School district’s first electric bus rolls onto the Island

A second E bus is planned to arrive this summer.

Patrick Rock is passionate about helping protect the planet.

The Mercer Island School District (MISD) director of transportation drives a Tesla electric vehicle and utilizes solar power on the roof of his Island home.

In his work realm, Rock played an integral role in bringing the first electric school bus to the Island on April 21. It was a timely arrival since the presence of the large bus on the Island leaned into Earth Day on April 22.

Rock is in the midst of his third year with the district and intends to have an entire electric bus fleet in place over the next 13-15 years.

MISD ordered a pair of big yellow Bluebird model E buses from the Bryson sales and service company last April, but supply chain issues for parts caused a delay in deliveries. The district’s second big bus is anticipated to arrive sometime this summer and will initially provide shuttle services to Summer Celebration events.

The buses carry a price tag of about $380,000 each and are funded from a 2017 levy, said Rock, adding: “They’re very quiet. There’s no diesel fumes. We definitely feel like this is the way to go. What we’re excited about more than anything else is the zero emissions and having less of a footprint.”

Starting last year, Rock said the district rolled out a GPS bus-tracking program for parents who are conditioned to hear the buses coming and then send their children outside to catch them. Receiving those pop-up notifications regarding buses’ arrivals will be beneficial with the quiet E buses in operation.

Mercer Island Mayor Salim Nice noted about E buses coming to the Island and the city’s involvement in helping save the environment: “I think it’s great to see that the school district is looking to electrification of their fleet, particularly with the heavy diesel factors. The city has been doing electrification of the light vehicles and we’re looking at the mid-size vehicles, so we see that as a huge complement to what we’re doing and we’re both kind of marching in the same direction.”

From now until the end of the school year, some district drivers will begin training and testing the bus on different routes in preparation to utilize it full time starting in the fall.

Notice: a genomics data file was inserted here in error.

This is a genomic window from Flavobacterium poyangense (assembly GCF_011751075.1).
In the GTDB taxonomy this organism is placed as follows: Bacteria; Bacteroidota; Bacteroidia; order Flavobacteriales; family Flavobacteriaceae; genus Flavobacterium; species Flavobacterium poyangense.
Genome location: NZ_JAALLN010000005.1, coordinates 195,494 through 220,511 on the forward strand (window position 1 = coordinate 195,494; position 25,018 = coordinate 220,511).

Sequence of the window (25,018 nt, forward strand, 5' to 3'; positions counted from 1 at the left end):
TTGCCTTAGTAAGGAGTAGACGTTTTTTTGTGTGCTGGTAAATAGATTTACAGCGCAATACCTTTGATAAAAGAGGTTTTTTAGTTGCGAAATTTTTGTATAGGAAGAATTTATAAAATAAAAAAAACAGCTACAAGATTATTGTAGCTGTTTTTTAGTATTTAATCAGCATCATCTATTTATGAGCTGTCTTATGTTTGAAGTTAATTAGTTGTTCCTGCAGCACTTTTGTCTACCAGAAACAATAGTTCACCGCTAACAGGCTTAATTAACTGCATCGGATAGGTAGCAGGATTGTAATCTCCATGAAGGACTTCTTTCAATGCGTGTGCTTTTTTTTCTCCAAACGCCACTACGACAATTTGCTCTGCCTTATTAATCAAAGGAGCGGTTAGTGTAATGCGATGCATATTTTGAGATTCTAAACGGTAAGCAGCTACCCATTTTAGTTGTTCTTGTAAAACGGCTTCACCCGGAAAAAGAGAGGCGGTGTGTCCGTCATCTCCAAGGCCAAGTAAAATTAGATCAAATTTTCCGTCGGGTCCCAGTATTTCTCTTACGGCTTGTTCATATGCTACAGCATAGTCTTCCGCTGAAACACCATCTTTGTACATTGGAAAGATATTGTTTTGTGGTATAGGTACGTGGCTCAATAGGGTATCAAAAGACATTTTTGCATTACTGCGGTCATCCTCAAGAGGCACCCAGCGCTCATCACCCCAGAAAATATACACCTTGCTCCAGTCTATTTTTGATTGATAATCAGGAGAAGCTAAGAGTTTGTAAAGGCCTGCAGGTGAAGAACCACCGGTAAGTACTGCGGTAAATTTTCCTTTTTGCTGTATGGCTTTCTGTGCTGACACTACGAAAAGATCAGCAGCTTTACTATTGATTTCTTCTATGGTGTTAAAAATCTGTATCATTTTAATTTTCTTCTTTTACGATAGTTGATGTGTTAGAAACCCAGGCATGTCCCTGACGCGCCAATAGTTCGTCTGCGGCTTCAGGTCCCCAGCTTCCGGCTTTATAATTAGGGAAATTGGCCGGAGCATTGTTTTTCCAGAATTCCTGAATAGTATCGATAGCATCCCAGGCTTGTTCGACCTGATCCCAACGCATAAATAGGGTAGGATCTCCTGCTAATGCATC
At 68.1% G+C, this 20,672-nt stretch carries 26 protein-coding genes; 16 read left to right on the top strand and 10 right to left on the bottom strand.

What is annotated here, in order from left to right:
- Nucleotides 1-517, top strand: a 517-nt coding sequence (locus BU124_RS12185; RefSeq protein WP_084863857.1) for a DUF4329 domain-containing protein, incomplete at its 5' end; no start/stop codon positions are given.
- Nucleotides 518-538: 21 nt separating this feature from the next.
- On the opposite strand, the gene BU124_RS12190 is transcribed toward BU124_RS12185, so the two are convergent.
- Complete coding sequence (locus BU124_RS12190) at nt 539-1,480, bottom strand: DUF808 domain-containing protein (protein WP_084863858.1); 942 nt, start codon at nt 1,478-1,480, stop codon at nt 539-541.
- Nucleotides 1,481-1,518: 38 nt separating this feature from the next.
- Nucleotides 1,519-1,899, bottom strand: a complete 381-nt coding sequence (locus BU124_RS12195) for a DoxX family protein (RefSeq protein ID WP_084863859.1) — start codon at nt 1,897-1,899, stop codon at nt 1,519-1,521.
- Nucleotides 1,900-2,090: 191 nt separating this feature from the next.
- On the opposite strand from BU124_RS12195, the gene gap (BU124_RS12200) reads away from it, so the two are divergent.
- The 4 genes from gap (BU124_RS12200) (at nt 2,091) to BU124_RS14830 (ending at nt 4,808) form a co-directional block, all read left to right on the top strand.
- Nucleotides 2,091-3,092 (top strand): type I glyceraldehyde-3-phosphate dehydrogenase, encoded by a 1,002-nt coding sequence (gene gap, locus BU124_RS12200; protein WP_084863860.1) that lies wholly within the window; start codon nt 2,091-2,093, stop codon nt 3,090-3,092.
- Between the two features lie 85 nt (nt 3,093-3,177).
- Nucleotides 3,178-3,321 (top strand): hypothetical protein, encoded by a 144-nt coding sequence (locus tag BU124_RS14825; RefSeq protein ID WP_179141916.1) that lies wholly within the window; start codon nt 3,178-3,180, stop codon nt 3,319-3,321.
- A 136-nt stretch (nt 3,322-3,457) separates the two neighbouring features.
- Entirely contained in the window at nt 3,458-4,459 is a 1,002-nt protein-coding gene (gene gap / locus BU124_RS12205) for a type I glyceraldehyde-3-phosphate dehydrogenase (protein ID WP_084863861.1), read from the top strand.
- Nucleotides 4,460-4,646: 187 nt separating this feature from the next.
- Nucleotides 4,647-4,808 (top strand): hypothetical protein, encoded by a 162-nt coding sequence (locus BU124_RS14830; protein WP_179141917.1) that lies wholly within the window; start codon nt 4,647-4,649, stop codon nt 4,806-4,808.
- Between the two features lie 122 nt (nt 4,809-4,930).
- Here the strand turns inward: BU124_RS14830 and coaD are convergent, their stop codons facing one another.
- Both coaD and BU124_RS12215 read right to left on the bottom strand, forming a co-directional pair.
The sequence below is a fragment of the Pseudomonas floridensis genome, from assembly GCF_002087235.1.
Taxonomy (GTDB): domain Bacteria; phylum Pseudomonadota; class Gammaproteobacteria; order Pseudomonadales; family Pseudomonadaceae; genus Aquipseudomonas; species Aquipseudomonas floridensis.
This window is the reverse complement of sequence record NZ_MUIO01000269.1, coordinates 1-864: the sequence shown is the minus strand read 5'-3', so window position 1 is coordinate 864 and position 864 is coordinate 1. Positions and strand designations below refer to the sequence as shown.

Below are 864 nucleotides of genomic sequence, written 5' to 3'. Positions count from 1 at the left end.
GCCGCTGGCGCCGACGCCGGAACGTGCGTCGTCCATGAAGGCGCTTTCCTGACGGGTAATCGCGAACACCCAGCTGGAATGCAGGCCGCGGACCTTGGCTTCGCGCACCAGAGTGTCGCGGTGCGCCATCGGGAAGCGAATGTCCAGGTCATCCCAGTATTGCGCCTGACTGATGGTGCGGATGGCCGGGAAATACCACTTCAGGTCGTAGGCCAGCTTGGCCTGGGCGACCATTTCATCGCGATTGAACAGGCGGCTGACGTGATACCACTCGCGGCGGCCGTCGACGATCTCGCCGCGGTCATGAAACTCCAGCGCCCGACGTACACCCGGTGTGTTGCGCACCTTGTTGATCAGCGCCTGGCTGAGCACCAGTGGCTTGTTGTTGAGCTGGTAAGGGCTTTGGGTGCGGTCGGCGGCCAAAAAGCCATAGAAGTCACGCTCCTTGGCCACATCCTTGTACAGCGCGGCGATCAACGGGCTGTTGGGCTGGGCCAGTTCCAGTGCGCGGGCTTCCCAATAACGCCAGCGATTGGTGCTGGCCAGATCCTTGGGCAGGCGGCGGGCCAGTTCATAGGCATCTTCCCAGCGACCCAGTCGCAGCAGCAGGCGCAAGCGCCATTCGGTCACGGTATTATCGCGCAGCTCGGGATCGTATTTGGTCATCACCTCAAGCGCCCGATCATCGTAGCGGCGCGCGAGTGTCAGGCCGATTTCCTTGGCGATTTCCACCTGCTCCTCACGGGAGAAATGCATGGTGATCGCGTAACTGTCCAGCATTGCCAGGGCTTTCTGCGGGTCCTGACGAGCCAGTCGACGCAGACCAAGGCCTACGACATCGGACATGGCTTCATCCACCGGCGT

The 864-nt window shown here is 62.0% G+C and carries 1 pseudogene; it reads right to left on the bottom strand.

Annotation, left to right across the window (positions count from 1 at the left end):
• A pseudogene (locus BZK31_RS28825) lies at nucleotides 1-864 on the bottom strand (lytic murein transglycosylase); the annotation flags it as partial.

MISD planned to introduce the bus to the community by bringing it to the Circus event on April 29 so that parents and kids could jump on board for a ride. At the April 25 Mercer Island Schools Foundation Breakfast of Champions, an attendee won a raffle and will be able to invite friends to cruise on the E bus. Rock added that the district and Chamber of Commerce may partner to arrange rides to a restaurant and ask the eatery to give a percentage of the bill to the schools foundation.

E buses drive differently than the diesel sort, said Rock, who explained a portion of the process: “The braking and acceleration is a different feel. You have to get used to that because when you take the foot off the gas, it becomes a regenerative thing, and so it slows down a little faster than if you just let it coast on a diesel bus.”

A full charge of the 600-volt battery — which is situated in the back along with computer modules and a host of other parts — will send the bus off on its routes for about 102 miles (a full tank in the diesel buses lasts about 250-300 miles). A pair of level-two chargers are set up at the district building and they can knock out a full charge from empty in about six to eight hours. That overnight charge should last for a full day of routes, Rock said.

By the numbers, E buses possess about 200 moving parts compared to about 2,200 on diesel buses; there’s an eight- to 12-year warranty on each battery; and the lifespans of the big and small buses are 13 and nine years, respectively.

“Our next five bus purchases after this would all be big buses, and then we’d start purchasing some smaller buses along with that,” said Rock, noting that the district runs 16 big buses and five small buses — which transport special education students — each day.

On average, about 2,678 students ride the buses at least one way each day and there are 38 drivers — including full timers and substitutes — on board for regular routes, field trips and other excursions.

“It’s exciting to see MISD achieve this milestone and set a good example for other agencies in the region. This is just the kind of clean transportation action that is identified in the city’s new Climate Action Plan and the city itself is working on adding more EVs to the fleet,” said Ross Freeman, the city’s sustainability program analyst.

Mercer Island School District Director of Transportation Patrick Rock takes the new electric bus out for a test drive. Photo courtesy of the Mercer Island School District

Mercer Island School District Director of Transportation Patrick Rock takes the new electric bus out for a test drive. Photo courtesy of the Mercer Island School District